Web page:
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Councilman Fox Leads the Pack in Campaign Funds

Thousand Oaks: The incumbent has collected more than $78,000 so far, almost three times more than his nearest challenger in the race.


Two-term incumbent Andy Fox has amassed a campaign war chest nearly three times the size of his nearest challenger in November's Thousand Oaks City Council race.

Fox, one of nine candidates vying for three full-term seats on the panel, gathered 527 contributions totaling $78,178 this year, with $60,543 arriving from July 1 through Sept. 30, according to campaign finance documents released this week.

"I'm just very gratified that 500-some residents who live in the community have appreciated the job I've done and my independence on the City Council," Fox said. "I look forward to continuing to do a good job for them."

Councilman Dennis Gillette, who is seeking a second four-year term, received $27,353 through the end of September, of which $13,718 arrived after July 1, making him second in fund-raising at this stage in the race. He lent his campaign $5,000.

Deposed Planning Commission Chairman Michael Farris, one of four candidates running together as the so-called Certified Slow Growth Team, raised $26,558.64 to date. This included $11,000 in loans to his campaign.

In the contest to determine who will serve out the term of Councilwoman Linda Parks, who joins the Ventura County Board of Supervisors in January, restaurateur Bob Wilson--a Farris running mate--leads a trio of candidates for the two-year post. He collected $23,950, which includes a $16,000 personal loan.

The other candidates running for Parks' seat are Randy Hoffman and Donald H. Morris. Hoffman, a millionaire businessman who unsuccessfully challenged Parks for the supervisor's post last spring, has contributions of $8,374, including a $1,500 personal loan. Morris, a retired Rockwell engineer, raised $4,472, including $3,470 that he lent to his campaign.

Planning Commission Chairwoman Claudia Bill-de la Pena, another member of the Certified Slow Growth Team, raised $22,088, which includes a $7,000 personal loan. Laura Lee Custodio, a Granada Hills English teacher and another slate candidate, raised $15,570, including a $10,000 loan from her and her husband.

Dan Del Campo, another one-term incumbent seeking reelection, has raised $11,055. Del Campo, who joined Custodio on a three-person "Clean Sweep" slow-growth slate in 1998, has angered many of his former supporters who maintain he often votes with council members considered too friendly with development interests.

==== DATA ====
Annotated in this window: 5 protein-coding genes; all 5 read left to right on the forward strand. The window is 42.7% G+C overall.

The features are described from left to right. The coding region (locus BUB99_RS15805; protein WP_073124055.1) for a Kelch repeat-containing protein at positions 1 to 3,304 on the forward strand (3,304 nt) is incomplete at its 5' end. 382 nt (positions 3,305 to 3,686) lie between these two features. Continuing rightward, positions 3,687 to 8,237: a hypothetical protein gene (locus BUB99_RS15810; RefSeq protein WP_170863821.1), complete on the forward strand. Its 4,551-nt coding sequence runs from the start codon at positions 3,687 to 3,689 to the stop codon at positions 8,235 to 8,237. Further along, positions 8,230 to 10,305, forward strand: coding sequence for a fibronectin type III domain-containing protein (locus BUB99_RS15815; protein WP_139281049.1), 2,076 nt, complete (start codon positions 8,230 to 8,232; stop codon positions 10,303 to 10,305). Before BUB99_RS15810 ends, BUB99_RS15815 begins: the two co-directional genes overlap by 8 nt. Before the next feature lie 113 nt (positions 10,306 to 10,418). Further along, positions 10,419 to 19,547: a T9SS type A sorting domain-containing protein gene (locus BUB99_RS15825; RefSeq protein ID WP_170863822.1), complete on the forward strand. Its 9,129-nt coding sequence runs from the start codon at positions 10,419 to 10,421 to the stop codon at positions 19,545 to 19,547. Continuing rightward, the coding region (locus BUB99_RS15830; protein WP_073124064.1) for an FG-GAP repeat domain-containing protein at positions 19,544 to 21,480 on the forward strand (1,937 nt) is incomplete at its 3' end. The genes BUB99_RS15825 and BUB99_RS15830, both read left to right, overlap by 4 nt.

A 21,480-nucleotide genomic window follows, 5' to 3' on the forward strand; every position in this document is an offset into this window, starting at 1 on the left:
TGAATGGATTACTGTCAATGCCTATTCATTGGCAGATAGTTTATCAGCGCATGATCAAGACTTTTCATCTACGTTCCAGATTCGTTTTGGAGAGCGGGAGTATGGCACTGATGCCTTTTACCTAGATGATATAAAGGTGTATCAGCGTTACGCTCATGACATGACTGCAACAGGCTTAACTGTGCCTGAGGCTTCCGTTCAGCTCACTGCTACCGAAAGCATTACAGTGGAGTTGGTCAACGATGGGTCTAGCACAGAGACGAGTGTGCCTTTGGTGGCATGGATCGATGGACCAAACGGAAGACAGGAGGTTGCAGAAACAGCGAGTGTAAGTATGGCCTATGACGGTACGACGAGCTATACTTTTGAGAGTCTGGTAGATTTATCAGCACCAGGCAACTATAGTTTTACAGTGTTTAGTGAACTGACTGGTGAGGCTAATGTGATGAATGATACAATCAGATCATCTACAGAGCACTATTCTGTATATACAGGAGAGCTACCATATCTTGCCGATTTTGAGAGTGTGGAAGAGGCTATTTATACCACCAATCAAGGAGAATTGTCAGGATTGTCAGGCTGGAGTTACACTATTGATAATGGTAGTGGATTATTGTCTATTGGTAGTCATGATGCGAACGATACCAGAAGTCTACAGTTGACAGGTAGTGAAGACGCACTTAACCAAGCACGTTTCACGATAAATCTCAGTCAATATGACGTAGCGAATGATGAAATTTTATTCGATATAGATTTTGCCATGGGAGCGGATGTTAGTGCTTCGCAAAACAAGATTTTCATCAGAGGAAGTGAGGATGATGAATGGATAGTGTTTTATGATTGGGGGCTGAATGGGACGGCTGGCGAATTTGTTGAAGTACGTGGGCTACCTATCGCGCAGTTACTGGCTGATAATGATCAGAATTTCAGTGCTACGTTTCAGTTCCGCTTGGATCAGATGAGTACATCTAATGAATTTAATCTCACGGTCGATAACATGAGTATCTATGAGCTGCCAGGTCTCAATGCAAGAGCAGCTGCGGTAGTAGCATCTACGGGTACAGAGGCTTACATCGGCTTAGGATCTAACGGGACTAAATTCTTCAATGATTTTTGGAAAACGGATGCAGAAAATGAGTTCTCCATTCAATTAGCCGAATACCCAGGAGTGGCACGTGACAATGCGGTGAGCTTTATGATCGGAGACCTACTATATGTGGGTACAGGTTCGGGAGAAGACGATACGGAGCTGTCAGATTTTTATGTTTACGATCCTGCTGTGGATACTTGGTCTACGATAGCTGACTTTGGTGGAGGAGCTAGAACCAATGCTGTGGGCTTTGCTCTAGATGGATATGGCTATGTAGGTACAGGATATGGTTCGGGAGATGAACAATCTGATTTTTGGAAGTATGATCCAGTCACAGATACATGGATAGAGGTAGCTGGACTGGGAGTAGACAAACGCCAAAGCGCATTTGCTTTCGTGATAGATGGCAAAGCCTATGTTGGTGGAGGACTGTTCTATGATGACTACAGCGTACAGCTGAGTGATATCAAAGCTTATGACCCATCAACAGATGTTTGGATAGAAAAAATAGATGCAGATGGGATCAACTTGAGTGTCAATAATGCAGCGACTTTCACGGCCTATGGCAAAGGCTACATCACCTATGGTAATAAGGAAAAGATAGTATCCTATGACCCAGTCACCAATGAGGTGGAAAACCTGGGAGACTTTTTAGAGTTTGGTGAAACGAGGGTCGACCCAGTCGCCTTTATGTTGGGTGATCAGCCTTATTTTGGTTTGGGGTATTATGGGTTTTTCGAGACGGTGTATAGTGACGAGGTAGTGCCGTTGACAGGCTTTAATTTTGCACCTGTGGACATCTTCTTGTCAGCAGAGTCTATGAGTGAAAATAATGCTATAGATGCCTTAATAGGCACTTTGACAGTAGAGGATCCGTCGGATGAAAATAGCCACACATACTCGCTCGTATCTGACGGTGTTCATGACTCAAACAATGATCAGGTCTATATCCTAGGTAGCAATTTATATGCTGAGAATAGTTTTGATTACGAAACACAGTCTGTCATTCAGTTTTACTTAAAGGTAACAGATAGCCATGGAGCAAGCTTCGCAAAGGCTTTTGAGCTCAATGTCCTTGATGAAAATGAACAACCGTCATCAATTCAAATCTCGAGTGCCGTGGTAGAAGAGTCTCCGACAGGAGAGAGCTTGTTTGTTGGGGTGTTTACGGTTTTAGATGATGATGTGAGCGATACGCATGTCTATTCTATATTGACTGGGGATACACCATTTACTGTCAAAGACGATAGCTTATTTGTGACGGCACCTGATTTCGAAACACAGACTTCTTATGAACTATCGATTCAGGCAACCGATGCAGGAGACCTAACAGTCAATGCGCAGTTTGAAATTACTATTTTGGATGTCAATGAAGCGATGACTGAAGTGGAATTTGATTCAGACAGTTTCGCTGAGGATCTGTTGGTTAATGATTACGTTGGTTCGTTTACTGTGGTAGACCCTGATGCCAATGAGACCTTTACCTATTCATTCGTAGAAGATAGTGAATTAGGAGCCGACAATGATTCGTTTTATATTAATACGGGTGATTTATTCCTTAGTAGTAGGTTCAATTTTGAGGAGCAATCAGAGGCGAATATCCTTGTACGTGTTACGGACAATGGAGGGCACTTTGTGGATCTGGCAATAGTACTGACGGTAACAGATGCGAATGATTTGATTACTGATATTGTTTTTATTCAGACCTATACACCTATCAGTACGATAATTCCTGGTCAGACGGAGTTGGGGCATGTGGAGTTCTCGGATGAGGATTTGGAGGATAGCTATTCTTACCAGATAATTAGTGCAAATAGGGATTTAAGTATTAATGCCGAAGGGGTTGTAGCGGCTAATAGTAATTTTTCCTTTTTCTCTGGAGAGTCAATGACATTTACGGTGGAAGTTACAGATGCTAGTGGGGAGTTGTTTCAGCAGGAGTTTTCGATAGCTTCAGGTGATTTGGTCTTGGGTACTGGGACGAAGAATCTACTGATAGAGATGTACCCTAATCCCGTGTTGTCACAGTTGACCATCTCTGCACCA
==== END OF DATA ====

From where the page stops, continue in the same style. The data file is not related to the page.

Farris said members of his slate may have to abandon a voluntary $25,000 spending cap, similar to a limit in effect during the council contest four years ago.

"We had hoped to keep the campaign spending to no more than $25,000 each, but we also said we're not going to unilaterally lay our arms down," Farris said. "So, if necessary, we may have to spend more to make sure that we can get our message out."

Part of the slate's message, Farris said, will be to challenge Fox's position that he has been a champion for slow growth and open space. Fox cites the conversion of more than 1,500 acres into public open space and a measure he crafted that gives residents the right to vote on any change to the city's General Plan.

"He's got a lot of money out there to try to convince people that he is slow growth," Farris said of Fox. "Our job is to tell people we don't think what he's done is true slow growth. Look at the amount of development around town."

Health care executive Rick D. Velasquez has raised $2,175, which includes a $500 loan he made to his campaign.

Television producer David Sams reports he only collected $100 that he and his wife lent to the campaign. He pledged not to accept any contributions.

"I am running as the clean-slate candidate," he said. "When folks cast their votes for me, they will know that I owe nothing to anyone--except for the residents of Thousand Oaks. I'm starting out clean--no favors to pay, no ax to grind."

Sams hints that he will use more of his own money before Nov. 5. "I believe that there is a time and a place to spend a hard-earned dollar."

Civil engineer David Seagal, who ran for the council in 1998, has an even more spartan campaign. Not only does he refuse outside donations, but he suggests he will spend next to nothing during the race.

"As a matter of conscience, I am not planning to raise any money," Seagal said. "I don't want to ask people for money unless I know I'm going to go all the way in the campaign. Right now, I'd put my odds of winning at about 1 in 100."

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